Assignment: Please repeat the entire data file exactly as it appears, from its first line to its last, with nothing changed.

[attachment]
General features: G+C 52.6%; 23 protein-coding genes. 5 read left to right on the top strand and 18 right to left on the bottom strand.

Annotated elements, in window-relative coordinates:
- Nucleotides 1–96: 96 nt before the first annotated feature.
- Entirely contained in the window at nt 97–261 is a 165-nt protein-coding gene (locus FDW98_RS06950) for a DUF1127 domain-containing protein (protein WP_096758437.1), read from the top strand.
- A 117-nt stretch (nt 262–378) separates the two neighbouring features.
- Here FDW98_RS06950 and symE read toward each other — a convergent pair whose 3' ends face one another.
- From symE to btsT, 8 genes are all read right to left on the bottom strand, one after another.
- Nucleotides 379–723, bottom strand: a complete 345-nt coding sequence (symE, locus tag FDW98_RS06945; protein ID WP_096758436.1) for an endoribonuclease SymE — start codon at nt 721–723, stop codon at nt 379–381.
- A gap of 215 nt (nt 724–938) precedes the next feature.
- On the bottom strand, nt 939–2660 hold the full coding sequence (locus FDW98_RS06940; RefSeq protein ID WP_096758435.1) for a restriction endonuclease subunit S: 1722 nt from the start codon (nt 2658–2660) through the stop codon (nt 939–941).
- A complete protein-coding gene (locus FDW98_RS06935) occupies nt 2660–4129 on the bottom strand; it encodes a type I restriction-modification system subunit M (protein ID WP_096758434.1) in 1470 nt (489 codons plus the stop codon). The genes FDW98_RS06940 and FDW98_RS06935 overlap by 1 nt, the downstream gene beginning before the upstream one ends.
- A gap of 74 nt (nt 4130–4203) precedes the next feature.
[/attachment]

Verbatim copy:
General features: G+C 52.6%; 23 protein-coding genes. 5 read left to right on the top strand and 18 right to left on the bottom strand.

Annotated elements, in window-relative coordinates:
- Nucleotides 1–96: 96 nt before the first annotated feature.
- Entirely contained in the window at nt 97–261 is a 165-nt protein-coding gene (locus FDW98_RS06950) for a DUF1127 domain-containing protein (protein WP_096758437.1), read from the top strand.
- A 117-nt stretch (nt 262–378) separates the two neighbouring features.
- Here FDW98_RS06950 and symE read toward each other — a convergent pair whose 3' ends face one another.
- From symE to btsT, 8 genes are all read right to left on the bottom strand, one after another.
- Nucleotides 379–723, bottom strand: a complete 345-nt coding sequence (symE, locus tag FDW98_RS06945; protein ID WP_096758436.1) for an endoribonuclease SymE — start codon at nt 721–723, stop codon at nt 379–381.
- A gap of 215 nt (nt 724–938) precedes the next feature.
- On the bottom strand, nt 939–2660 hold the full coding sequence (locus FDW98_RS06940; RefSeq protein ID WP_096758435.1) for a restriction endonuclease subunit S: 1722 nt from the start codon (nt 2658–2660) through the stop codon (nt 939–941).
- A complete protein-coding gene (locus FDW98_RS06935) occupies nt 2660–4129 on the bottom strand; it encodes a type I restriction-modification system subunit M (protein ID WP_096758434.1) in 1470 nt (489 codons plus the stop codon). The genes FDW98_RS06940 and FDW98_RS06935 overlap by 1 nt, the downstream gene beginning before the upstream one ends.
- A gap of 74 nt (nt 4130–4203) precedes the next feature.